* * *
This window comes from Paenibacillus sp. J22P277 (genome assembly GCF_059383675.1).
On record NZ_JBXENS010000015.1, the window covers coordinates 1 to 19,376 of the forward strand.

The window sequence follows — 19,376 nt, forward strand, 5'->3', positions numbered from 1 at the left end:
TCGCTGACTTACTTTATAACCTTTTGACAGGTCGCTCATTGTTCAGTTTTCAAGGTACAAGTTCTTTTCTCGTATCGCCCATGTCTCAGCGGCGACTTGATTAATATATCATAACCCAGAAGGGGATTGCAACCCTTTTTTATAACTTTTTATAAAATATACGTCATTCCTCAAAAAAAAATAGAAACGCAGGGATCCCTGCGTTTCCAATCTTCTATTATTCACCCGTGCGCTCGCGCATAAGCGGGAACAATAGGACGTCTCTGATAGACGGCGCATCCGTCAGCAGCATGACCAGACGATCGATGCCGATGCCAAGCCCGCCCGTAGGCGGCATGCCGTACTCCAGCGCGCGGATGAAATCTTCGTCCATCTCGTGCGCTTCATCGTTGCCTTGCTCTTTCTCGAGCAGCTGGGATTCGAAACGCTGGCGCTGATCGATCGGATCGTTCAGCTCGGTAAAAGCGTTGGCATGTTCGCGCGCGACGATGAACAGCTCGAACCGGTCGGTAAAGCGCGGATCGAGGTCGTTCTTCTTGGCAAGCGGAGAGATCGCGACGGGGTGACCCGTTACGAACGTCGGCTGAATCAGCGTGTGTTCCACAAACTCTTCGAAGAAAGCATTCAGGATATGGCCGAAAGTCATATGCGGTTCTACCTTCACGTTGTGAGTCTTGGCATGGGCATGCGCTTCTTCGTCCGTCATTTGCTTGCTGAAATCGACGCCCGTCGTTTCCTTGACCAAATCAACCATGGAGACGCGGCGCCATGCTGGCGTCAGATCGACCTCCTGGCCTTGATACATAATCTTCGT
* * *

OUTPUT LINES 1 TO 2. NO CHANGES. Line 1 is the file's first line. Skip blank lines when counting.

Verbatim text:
This window comes from Paenibacillus sp. J22P277 (genome assembly GCF_059383675.1).
On record NZ_JBXENS010000015.1, the window covers coordinates 1 to 19,376 of the forward strand.